Volunteers who work tirelessly to help isolated and struggling Hurst Farm residents have received a cash donation of £6,100.
The funding, from a county council pot set up to support local communities and tackle inequalities, will be used to help create a social eating venue at Hurst Farm Community Centre.
The venue will be part of Super Kitchen - a network of members who use surplus food from supermarkets which would otherwise be thrown away to provide often socially-isolated community members with a three-course meal for just £5.
Andy Botham, Derbyshire County Councillor for Matlock and Tansley, said the fund would help pay for catering and other essential equipment.
He added: “This is about social inclusion for lonely people who would not otherwise get out.”
Councillor Botham, who has been working with Hurst Farm Community Centre for the last three-four years to see it brought back into use, said it was a vital resource for the community.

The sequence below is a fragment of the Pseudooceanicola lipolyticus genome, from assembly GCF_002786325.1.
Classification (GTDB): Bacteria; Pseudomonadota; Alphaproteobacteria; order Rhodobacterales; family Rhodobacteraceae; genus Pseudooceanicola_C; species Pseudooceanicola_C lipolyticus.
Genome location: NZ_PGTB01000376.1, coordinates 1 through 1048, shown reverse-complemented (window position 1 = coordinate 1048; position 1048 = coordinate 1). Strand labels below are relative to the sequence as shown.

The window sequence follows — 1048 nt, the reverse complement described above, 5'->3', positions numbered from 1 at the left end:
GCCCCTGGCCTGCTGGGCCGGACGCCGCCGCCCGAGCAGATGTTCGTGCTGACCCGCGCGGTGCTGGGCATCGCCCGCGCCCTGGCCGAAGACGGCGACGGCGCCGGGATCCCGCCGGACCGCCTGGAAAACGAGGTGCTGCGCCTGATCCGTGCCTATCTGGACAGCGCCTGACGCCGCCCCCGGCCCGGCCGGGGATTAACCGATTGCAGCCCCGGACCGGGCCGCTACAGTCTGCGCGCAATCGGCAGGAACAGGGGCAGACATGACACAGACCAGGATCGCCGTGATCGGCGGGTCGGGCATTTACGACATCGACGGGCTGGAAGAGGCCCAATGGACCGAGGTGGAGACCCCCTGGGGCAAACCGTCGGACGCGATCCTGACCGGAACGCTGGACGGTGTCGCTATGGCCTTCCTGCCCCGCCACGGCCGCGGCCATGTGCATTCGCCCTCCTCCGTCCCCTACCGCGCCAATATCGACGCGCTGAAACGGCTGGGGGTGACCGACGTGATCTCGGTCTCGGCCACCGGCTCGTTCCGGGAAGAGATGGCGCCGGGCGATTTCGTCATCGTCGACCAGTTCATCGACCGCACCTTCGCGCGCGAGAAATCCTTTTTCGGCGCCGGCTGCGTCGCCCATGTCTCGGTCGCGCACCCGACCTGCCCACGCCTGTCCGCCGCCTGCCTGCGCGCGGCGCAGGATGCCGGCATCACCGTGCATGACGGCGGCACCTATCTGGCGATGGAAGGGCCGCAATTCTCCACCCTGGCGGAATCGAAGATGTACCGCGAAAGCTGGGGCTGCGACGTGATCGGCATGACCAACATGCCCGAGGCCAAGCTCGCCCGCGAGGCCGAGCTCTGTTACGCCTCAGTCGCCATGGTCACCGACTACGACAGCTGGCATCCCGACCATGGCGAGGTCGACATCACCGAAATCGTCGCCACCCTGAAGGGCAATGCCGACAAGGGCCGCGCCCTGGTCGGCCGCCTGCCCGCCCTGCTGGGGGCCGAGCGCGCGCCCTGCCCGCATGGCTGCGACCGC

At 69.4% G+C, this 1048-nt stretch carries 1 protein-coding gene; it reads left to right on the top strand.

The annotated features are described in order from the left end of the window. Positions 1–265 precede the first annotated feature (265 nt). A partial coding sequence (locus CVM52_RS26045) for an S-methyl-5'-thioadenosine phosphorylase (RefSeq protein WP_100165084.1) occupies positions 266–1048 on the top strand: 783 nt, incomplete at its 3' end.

“The volunteers who run it often spot problems community members are having and look after them,” said Coun Botham.
“If they’re expecting someone and they don’t turn up they will go and check on them.”
As well as plans for the new Super Kitchen Hurst Farm Community Centre provides holiday lunch clubs for children who often miss a meal when they are not at school.
Andy said: “Tom and Anna and the rest of the team work tirelessly to ensure the centre is used by as many residents as possible.
“They run and youth club sessions for the kids, bingo and socials for the older residents.
“This funding will enable the Friends to continue improving the centre and providing opportunities on the estate.”
Hurst Farm Community Centre’s funding was provided by Derbyshire County Council’s Community Priorities Programme.
County councillors in areas already identified as having a greater need can apply for funding for projects within their areas which would benefit the most from financial support.
The £2.3m fund aims to help residents to build a strong future.